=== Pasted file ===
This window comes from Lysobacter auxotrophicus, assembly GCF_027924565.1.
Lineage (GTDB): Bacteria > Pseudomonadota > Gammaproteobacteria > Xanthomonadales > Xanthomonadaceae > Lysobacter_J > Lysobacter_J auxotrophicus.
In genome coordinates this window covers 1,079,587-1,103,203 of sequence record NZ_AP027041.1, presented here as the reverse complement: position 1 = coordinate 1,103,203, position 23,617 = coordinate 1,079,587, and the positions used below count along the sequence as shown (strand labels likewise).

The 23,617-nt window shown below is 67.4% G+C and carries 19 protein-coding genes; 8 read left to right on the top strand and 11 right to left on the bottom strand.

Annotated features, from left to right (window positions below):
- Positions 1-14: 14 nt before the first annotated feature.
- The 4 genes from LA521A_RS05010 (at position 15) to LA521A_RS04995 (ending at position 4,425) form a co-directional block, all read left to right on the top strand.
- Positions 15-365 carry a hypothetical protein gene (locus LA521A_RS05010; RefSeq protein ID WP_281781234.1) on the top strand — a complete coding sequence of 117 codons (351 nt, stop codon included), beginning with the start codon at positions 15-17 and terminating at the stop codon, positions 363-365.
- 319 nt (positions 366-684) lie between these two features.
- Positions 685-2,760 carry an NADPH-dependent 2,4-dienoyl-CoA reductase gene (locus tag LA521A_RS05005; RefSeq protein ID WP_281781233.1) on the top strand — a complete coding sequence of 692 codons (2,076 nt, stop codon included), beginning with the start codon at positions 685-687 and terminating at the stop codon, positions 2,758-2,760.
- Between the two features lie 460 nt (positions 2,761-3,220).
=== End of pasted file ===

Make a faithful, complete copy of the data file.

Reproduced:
This window comes from Lysobacter auxotrophicus, assembly GCF_027924565.1.
Lineage (GTDB): Bacteria > Pseudomonadota > Gammaproteobacteria > Xanthomonadales > Xanthomonadaceae > Lysobacter_J > Lysobacter_J auxotrophicus.
In genome coordinates this window covers 1,079,587-1,103,203 of sequence record NZ_AP027041.1, presented here as the reverse complement: position 1 = coordinate 1,103,203, position 23,617 = coordinate 1,079,587, and the positions used below count along the sequence as shown (strand labels likewise).

The 23,617-nt window shown below is 67.4% G+C and carries 19 protein-coding genes; 8 read left to right on the top strand and 11 right to left on the bottom strand.

Annotated features, from left to right (window positions below):
- Positions 1-14: 14 nt before the first annotated feature.
- The 4 genes from LA521A_RS05010 (at position 15) to LA521A_RS04995 (ending at position 4,425) form a co-directional block, all read left to right on the top strand.
- Positions 15-365 carry a hypothetical protein gene (locus LA521A_RS05010; RefSeq protein ID WP_281781234.1) on the top strand — a complete coding sequence of 117 codons (351 nt, stop codon included), beginning with the start codon at positions 15-17 and terminating at the stop codon, positions 363-365.
- 319 nt (positions 366-684) lie between these two features.
- Positions 685-2,760 carry an NADPH-dependent 2,4-dienoyl-CoA reductase gene (locus tag LA521A_RS05005; RefSeq protein ID WP_281781233.1) on the top strand — a complete coding sequence of 692 codons (2,076 nt, stop codon included), beginning with the start codon at positions 685-687 and terminating at the stop codon, positions 2,758-2,760.
- Between the two features lie 460 nt (positions 2,761-3,220).